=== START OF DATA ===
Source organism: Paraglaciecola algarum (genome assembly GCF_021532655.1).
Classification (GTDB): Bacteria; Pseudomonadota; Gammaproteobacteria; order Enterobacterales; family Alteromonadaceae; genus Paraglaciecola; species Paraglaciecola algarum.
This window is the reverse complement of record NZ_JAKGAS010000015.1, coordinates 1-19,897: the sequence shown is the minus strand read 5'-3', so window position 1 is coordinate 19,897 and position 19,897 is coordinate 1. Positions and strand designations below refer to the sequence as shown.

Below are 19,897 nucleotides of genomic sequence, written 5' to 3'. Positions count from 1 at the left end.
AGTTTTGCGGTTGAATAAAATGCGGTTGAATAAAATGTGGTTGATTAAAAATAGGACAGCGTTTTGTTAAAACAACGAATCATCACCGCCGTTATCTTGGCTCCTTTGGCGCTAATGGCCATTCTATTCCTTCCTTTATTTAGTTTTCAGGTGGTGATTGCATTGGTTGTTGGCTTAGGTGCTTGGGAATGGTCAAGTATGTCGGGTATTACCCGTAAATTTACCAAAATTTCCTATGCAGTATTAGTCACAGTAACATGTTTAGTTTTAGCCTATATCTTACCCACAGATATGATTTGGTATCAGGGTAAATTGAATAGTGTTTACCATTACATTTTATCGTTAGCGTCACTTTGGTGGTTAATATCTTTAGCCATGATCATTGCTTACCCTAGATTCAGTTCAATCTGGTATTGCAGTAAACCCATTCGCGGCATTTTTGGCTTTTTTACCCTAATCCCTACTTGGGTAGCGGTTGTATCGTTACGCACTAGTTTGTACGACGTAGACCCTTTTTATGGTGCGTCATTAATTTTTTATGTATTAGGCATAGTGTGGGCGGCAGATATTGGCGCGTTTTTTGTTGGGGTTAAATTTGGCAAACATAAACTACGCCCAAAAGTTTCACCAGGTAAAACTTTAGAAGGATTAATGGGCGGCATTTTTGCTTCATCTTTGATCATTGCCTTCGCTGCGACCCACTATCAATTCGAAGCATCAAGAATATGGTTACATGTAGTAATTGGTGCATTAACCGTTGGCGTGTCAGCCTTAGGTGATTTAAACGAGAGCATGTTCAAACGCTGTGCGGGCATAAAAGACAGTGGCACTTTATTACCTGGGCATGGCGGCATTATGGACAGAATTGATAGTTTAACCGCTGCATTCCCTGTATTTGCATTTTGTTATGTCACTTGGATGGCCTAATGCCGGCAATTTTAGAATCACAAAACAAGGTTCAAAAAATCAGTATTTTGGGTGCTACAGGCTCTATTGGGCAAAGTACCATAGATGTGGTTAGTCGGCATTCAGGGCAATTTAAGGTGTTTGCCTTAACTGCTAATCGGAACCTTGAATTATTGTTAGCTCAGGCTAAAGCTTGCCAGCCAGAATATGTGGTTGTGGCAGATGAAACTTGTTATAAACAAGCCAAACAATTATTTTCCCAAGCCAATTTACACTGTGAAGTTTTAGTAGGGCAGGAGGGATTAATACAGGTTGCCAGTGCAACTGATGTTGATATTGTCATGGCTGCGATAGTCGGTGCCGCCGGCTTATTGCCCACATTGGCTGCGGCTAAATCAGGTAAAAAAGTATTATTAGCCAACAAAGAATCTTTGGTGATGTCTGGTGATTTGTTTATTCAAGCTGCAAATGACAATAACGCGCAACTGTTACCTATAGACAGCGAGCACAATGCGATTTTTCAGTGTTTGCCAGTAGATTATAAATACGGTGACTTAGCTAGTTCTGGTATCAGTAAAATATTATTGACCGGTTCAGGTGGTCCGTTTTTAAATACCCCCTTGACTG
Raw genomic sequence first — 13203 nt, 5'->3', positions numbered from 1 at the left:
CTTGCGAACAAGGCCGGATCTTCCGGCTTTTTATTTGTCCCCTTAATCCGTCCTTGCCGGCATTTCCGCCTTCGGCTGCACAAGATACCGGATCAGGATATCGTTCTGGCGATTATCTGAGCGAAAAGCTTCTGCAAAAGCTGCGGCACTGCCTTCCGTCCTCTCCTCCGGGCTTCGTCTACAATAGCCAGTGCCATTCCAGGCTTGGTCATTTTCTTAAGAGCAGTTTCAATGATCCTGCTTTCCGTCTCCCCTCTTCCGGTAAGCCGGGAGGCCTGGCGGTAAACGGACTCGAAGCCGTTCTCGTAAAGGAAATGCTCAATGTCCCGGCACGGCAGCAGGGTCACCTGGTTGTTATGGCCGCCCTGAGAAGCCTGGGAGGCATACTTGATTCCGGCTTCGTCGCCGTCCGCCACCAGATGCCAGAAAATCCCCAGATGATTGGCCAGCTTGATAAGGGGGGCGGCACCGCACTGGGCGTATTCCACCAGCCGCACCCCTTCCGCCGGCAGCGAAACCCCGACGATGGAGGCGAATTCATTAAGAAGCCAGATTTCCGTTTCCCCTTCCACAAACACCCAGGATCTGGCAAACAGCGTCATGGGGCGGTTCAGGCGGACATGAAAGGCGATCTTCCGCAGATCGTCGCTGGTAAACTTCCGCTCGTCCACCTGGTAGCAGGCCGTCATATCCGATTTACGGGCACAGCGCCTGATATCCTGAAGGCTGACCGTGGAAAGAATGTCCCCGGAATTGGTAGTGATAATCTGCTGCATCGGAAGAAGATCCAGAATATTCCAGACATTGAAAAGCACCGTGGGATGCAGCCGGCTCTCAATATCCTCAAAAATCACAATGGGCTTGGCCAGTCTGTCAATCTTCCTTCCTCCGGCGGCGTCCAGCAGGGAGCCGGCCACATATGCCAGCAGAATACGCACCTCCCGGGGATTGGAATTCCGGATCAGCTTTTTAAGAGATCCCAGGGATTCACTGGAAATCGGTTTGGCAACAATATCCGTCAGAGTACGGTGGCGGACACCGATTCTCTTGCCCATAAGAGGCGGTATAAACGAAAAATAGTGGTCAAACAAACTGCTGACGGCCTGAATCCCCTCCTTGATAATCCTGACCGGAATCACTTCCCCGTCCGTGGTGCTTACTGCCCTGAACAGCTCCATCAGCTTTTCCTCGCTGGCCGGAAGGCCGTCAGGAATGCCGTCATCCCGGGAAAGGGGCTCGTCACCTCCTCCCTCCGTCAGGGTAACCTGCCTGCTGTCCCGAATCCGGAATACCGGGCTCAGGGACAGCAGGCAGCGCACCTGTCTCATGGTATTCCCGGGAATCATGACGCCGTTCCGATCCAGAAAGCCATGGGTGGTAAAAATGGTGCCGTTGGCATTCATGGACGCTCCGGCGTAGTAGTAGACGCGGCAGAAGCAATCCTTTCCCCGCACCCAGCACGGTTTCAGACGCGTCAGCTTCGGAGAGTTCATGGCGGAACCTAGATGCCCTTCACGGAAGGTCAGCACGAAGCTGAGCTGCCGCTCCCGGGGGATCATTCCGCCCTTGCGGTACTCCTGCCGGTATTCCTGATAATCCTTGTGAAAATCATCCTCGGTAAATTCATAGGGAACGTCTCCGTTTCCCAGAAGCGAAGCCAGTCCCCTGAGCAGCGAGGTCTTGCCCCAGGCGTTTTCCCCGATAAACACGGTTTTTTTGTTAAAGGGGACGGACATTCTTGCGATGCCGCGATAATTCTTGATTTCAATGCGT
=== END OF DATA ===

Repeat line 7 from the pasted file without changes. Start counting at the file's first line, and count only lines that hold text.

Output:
CTTGCGAACAAGGCCGGATCTTCCGGCTTTTTATTTGTCCCCTTAATCCGTCCTTGCCGGCATTTCCGCCTTCGGCTGCACAAGATACCGGATCAGGATATCGTTCTGGCGATTATCTGAGCGAAAAGCTTCTGCAAAAGCTGCGGCACTGCCTTCCGTCCTCTCCTCCGGGCTTCGTCTACAATAGCCAGTGCCATTCCAGGCTTGGTCATTTTCTTAAGAGCAGTTTCAATGATCCTGCTTTCCGTCTCCCCTCTTCCGGTAAGCCGGGAGGCCTGGCGGTAAACGGACTCGAAGCCGTTCTCGTAAAGGAAATGCTCAATGTCCCGGCACGGCAGCAGGGTCACCTGGTTGTTATGGCCGCCCTGAGAAGCCTGGGAGGCATACTTGATTCCGGCTTCGTCGCCGTCCGCCACCAGATGCCAGAAAATCCCCAGATGATTGGCCAGCTTGATAAGGGGGGCGGCACCGCACTGGGCGTATTCCACCAGCCGCACCCCTTCCGCCGGCAGCGAAACCCCGACGATGGAGGCGAATTCATTAAGAAGCCAGATTTCCGTTTCCCCTTCCACAAACACCCAGGATCTGGCAAACAGCGTCATGGGGCGGTTCAGGCGGACATGAAAGGCGATCTTCCGCAGATCGTCGCTGGTAAACTTCCGCTCGTCCACCTGGTAGCAGGCCGTCATATCCGATTTACGGGCACAGCGCCTGATATCCTGAAGGCTGACCGTGGAAAGAATGTCCCCGGAATTGGTAGTGATAATCTGCTGCATCGGAAGAAGATCCAGAATATTCCAGACATTGAAAAGCACCGTGGGATGCAGCCGGCTCTCAATATCCTCAAAAATCACAATGGGCTTGGCCAGTCTGTCAATCTTCCTTCCTCCGGCGGCGTCCAGCAGGGAGCCGGCCACATATGCCAGCAGAATACGCACCTCCCGGGGATTGGAATTCCGGATCAGCTTTTTAAGAGATCCCAGGGATTCACTGGAAATCGGTTTGGCAACAATATCCGTCAGAGTACGGTGGCGGACACCGATTCTCTTGCCCATAAGAGGCGGTATAAACGAAAAATAGTGGTCAAACAAACTGCTGACGGCCTGAATCCCCTCCTTGATAATCCTGACCGGAATCACTTCCCCGTCCGTGGTGCTTACTGCCCTGAACAGCTCCATCAGCTTTTCCTCGCTGGCCGGAAGGCCGTCAGGAATGCCGTCATCCCGGGAAAGGGGCTCGTCACCTCCTCCCTCCGTCAGGGTAACCTGCCTGCTGTCCCGAATCCGGAATACCGGGCTCAGGGACAGCAGGCAGCGCACCTGTCTCATGGTATTCCCGGGAATCATGACGCCGTTCCGATCCAGAAAGCCATGGGTGGTAAAAATGGTGCCGTTGGCATTCATGGACGCTCCGGCGTAGTAGTAGACGCGGCAGAAGCAATCCTTTCCCCGCACCCAGCACGGTTTCAGACGCGTCAGCTTCGGAGAGTTCATGGCGGAACCTAGATGCCCTTCACGGAAGGTCAGCACGAAGCTGAGCTGCCGCTCCCGGGGGATCATTCCGCCCTTGCGGTACTCCTGCCGGTATTCCTGATAATCCTTGTGAAAATCATCCTCGGTAAATTCATAGGGAACGTCTCCGTTTCCCAGAAGCGAAGCCAGTCCCCTGAGCAGCGAGGTCTTGCCCCAGGCGTTTTCCCCGATAAACACGGTTTTTTTGTTAAAGGGGACGGACATTCTTGCGATGCCGCGATAATTCTTGATTTCAATGCGT